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  • 26 March 2019 18:27

HVDC Transmission Systems are being Chosen over HVAC Systems in Australia & New Zealand

Performance limitations of high voltage alternating current power transmission for long distances, and government initiatives aimed towards the security of power generation and transmission in Australia and New Zealand through modernization of HVDC infrastructure are major factors influencing the growth of the market.

The Australian National Electricity landscape is comprised of 5 major states in the country, including South Australia, Queensland, Tasmania, New South Wales, and Victoria, and this system makes use of one of the world’s longest High Voltage Alternating Current (HVAC) power transmission systems around the globe. This transmission system has been found to be relatively weak, owing to regular congestions, and high loss of power during transmission processes, which are adversely affecting the country’s interstate energy trading space.

Thereby, to offset the effects of such losses, infrastructure for interconnections for existing systems such as those between Queensland and New South Wales are being integrated with high voltage direct current voltage source converters (HVDC-VSC) to reduce oscillations in performance and boost stability limits of the HVAC interconnection.

The north and south islands of New Zealand connected with sea-floor electric cables across the Cook Strait from Benmore power station to Wellington, is a key part of the country’s HVDC link. This project is still New Zealand’s largest power generation projects generating approximately 10 percent of the country’s power, and is considered to be one of the most advanced HVDC projects in the world.

Modernization and Maintenance of Power Transmission Links Create New Opportunities

HVDC systems are long range power transmission systems and as such are highly cost- and material-intensive in terms of infrastructure. This has resulted in steady demand for HVDC components and equipment in Australia and New Zealand for the purposes of infrastructure maintenance and modernization. This is likely to create lucrative opportunities for HVDC systems manufacturers in the foreseeable future.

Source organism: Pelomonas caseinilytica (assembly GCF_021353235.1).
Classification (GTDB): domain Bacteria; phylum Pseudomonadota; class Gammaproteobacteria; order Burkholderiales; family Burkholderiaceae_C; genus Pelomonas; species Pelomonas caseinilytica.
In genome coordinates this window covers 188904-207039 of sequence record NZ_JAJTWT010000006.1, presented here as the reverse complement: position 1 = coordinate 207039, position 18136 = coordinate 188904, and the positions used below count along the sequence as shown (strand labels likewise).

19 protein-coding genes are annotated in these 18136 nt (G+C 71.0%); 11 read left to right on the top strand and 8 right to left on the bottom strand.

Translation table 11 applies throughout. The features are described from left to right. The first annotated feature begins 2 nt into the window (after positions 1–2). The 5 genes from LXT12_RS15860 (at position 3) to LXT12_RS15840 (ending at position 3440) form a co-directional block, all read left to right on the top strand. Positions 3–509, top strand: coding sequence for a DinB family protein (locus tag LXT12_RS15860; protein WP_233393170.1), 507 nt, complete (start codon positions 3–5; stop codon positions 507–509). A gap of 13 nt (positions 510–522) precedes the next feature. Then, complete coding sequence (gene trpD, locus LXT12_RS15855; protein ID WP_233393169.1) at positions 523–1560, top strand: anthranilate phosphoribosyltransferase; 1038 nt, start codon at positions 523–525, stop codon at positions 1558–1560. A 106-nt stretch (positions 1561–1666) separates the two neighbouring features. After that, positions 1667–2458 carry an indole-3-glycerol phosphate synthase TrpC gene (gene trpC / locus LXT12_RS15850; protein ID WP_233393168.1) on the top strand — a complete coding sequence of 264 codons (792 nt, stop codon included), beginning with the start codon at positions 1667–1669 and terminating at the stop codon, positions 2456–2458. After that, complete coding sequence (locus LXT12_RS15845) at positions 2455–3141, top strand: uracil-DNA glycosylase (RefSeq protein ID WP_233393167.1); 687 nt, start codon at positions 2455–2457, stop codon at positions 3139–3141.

For instance, Transpower New Zealand Ltd has contracted Switzerland based ABB to upgrade its existing HVDC link connecting the country’s North and South islands. The ABB’s AbilityTM MACH control system is anticipated to be an essential aspect of this modernization drive. The project is slated to involve upgrading vital components including capacitors, valve control units, and fiber optics, to improve reliability, power security and reducing the environmental impact of the project. Furthermore, the AbilityTM MACH control system is claimed to boost calculation capabilities, fault registration, integration and operation of protection and control functionalities, and also include remote control abilities.

ABB also won a contract worth $ 30 million from the Australian government in 2018 for upgrading two vital HVDC links in the country – Murraylink and Directlink which connect South Australia and Victoria, and New South Wales and Queensland respectively. The AbilityTM MACH control system is expected to be an essential aspect of the modernization process here as well.

Australia’s Integrated System Plan to Boost Adoption of HVDC

Developed by Australia’s Energy Market Operator, the Integrated System Plan is defined based on engineering and sequenced investments in the national transmission system. The system designed to identify and implement the most resource-effective methods to modernize Australia’s electricity grid for future needs.

Towards this end, physical designs and system capacities are projected to play essential roles in the determination of price points. In consequence of this, a renewable centric power grid is projected to gain more benefits from the adoption of HVDC transmission systems instead of HVAC transmission systems.

Plans to Drive Renewable Energy Exports May Bolster HVDC Adoption

At present, Australia is one of the best places in the world to harvest wind and solar power sources. HVDC interconnectors from the Australian National Electricity landscape to countries such as Indonesia is projected to be economically feasible, and is projected to be able to make both countries use 100 per cent of renewable energy for their transmission systems in upcoming decades.

The high costs of building such infrastructure are projected to be largely offset by significant savings made in electricity production costs and climate change prevention initiatives set up by the government, especially with an expected reduction of HVDC technology costs in the near future.

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